More than 2,000 workers will be needed during the construction phase of Summit Power’s Texas Clean Energy Project. With a housing shortage already under way due to the area’s booming oil economy, finding a place to live may be tough for workers.
The $2.2 to $2.5 billion Texas Clean Energy Project is to be located in Penwell, and during construction is set to create more than 2,000 jobs. Once completed, there will be 150 permanent jobs.
Finding housing may be difficult for the temporary workers because apartments and even hotels are already in short supply in Odessa and Midland.
“It is the best of times, and could be the worst of times,” said Guy Andrews, Odessa’s economic development director.
The 400-megawatt plant is designed to capture 90 percent of the carbon dioxide it produces. Summit plans to sell the CO2 for enhanced oil-recovery, which will help companies bring more oil out of the ground.
Officials with the Odessa Chamber of Commerce presented a report at the Odessa Development Corp. meeting several weeks ago indicating 97 percent of Odessa’s apartment units are occupied. Out of 86 complexes city-wide, 78 participated in the survey conducted in June. Of the 8,863 apartments available, 8,535 were occupied. Average rent for a two-bedroom apartment has gone up 57 percent since September 2005, from $466 per month, to $733 in July 2011.
Meanwhile, developers are paying attention. There are several apartment complexes going up and more to come, Andrews said. Plus, there are two single family housing developments going in.
“We have seen some interest from people wanting to build hotels,” Andrews said. “I think you are going to see some RV parks going in.”
“I think you are starting to see response from the private sector as a result of the businesses now coming to town,” Andrews said. “The economy is booming and the private sector has to adapt to determine if they want to meet those needs.”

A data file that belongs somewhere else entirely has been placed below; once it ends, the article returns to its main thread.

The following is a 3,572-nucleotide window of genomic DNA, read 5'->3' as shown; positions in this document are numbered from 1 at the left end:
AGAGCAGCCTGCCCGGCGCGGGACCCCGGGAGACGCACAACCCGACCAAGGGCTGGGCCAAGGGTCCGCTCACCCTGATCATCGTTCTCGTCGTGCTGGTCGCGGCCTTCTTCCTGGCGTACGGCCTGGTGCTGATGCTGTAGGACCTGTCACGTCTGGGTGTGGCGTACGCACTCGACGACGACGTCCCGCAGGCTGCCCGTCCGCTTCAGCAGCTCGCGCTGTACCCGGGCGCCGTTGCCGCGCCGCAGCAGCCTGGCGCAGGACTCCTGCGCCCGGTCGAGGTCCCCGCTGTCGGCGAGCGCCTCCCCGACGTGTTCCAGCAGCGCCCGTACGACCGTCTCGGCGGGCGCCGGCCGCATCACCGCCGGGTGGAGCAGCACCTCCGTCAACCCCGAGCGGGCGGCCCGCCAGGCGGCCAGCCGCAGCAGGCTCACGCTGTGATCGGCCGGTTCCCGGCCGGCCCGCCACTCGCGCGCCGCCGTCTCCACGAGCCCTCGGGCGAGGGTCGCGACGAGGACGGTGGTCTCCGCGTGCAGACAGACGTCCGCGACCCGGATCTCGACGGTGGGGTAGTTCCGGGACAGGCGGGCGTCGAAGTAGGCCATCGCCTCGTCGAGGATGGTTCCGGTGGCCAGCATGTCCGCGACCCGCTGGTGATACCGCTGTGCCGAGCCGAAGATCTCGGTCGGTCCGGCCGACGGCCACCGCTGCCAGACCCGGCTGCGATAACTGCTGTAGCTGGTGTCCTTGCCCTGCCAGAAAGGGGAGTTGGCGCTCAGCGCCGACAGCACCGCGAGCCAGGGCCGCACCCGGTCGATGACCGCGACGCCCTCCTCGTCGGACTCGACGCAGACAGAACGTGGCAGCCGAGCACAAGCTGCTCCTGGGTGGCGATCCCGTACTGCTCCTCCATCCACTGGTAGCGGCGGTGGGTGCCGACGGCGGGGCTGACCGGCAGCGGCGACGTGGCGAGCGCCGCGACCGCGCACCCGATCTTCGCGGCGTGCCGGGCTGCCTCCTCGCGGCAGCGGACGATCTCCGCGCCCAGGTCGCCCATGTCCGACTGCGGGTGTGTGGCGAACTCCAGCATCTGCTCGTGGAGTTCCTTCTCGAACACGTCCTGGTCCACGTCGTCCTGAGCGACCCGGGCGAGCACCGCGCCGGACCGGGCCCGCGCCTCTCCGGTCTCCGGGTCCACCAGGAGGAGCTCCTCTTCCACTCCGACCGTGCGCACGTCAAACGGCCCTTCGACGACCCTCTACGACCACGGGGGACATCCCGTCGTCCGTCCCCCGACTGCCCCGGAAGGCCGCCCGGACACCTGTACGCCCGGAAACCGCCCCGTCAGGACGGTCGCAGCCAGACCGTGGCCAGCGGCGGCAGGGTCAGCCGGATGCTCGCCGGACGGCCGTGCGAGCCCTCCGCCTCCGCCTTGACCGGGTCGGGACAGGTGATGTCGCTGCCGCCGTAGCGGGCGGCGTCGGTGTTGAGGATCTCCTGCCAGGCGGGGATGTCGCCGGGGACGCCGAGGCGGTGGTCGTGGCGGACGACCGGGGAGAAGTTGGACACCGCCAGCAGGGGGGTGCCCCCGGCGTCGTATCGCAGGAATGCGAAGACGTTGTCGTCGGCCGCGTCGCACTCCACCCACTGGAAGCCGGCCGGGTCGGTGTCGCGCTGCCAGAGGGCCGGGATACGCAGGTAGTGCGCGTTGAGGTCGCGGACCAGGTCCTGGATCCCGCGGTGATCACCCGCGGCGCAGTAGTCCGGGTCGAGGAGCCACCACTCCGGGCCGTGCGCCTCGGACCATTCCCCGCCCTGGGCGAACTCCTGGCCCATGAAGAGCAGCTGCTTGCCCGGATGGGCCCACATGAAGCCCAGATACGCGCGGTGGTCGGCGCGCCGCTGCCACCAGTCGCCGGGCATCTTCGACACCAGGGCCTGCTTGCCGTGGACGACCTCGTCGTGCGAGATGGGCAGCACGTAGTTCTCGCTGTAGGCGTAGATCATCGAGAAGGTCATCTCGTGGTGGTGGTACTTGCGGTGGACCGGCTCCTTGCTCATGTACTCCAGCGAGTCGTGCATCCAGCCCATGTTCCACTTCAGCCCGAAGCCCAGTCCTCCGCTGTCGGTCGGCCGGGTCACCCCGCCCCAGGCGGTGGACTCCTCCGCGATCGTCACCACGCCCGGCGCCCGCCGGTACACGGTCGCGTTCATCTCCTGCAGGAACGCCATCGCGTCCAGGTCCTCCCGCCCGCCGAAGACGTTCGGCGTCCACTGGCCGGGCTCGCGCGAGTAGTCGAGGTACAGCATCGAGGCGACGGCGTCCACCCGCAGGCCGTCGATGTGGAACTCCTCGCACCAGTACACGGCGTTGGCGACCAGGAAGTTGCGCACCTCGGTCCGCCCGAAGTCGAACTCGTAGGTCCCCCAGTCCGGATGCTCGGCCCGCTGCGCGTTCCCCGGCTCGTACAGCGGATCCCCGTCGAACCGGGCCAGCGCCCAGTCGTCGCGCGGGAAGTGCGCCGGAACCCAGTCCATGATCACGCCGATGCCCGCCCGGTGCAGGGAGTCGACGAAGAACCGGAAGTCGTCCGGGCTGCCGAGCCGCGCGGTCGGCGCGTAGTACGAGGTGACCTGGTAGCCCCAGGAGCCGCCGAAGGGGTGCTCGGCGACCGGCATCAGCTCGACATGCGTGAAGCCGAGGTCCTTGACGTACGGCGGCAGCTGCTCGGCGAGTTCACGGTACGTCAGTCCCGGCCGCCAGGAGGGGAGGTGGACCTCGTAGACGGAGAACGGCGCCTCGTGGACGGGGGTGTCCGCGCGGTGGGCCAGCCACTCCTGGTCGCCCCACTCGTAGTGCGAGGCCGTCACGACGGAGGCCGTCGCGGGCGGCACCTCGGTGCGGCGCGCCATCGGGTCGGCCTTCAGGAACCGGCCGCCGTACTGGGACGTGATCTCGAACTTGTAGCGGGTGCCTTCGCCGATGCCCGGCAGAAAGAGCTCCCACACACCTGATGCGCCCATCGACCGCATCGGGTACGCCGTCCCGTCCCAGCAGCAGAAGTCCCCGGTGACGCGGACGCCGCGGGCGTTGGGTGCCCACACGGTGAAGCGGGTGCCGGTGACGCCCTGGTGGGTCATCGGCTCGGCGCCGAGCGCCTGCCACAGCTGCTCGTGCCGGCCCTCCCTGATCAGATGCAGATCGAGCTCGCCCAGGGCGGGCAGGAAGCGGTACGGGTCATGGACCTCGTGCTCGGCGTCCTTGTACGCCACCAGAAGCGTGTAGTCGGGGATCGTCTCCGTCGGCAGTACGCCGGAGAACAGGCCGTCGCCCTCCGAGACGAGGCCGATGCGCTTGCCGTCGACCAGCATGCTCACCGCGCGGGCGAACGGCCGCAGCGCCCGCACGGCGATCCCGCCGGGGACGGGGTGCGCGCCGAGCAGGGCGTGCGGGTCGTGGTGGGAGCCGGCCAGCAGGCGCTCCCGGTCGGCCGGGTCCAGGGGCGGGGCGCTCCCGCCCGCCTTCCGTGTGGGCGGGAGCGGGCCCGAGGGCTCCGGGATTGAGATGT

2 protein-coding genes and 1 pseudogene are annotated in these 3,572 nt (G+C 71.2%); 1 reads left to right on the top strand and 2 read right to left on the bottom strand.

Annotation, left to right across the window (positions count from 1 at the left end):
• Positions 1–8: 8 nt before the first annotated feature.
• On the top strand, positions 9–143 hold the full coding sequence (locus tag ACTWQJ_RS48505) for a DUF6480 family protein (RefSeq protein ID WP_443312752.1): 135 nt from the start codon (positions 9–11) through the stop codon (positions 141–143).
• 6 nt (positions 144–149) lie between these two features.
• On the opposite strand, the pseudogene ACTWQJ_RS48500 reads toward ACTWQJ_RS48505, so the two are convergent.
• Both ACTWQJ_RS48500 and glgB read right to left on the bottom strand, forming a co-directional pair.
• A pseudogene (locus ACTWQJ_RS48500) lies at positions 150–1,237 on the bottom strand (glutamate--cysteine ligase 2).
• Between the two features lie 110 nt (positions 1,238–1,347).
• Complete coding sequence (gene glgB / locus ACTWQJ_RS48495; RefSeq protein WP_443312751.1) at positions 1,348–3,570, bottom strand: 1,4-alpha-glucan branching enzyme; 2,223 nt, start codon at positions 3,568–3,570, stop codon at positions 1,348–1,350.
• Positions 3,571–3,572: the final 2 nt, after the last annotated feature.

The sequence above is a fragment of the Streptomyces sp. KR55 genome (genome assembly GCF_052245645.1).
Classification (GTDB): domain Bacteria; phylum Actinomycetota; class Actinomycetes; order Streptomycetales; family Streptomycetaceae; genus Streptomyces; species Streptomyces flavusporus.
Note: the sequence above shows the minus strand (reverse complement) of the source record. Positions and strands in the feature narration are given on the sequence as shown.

The suggestion was made to go to Summit Power representatives to see if they could provide some type of housing for the temporary construction workers, expected to flood the Permian Basin once Summit breaks ground on the project, possibly as soon as December.
“I have heard the contractors have considered setting up a ‘camp,’ or some other type of temporary housing,” said Chris Kirksey, project manager for Summit Power. “I know that they are exploring their options right now.”
The housing market is tight in Midland as well.
“Our housing market is adjusting,” said Mike Hatley, president of the Midland Development Corp. “Unfortunately, you don’t flip a switch and get 1,000 new homes. We have a lot of housing going on, but it’s going to take time for the market to adjust.
“I believe there are several apartment developers looking at Midland right now,” Hatley continued. “We think there is still a heck of a market for apartments.”
Other area communities are gearing up for an influx of construction workers. Over the past year, Monahans has added about 30 homes to the tax rolls and two RV parks are up and running. The hotels stay full but there are no immediate plans to build apartments.
“It is a non-stop project trying to enhance the development of apartment complexes or new housing units,” Monahans City Manager David Mills said. “There are a lot of opportunities but a severe lack of housing.
“The oilfield over here has been very busy for a couple of years and the availability of housing has been one of our issues,” Mills continued.
If the financing goes through in September, construction could begin in December.
The project is moving along in a timely pace and has garnered national and international interest.
“Even the president has mentioned it,” Andrews said. “The Department of Energy is one step forward to gaining an independence from foreign oil sources.”
And Summit officials say work is on-going to get the project to the launch pad.
“We have dozens of people all over the world working like crazy to get us to the ground breakings,” Project Director of Summit Texas Laura Miller said.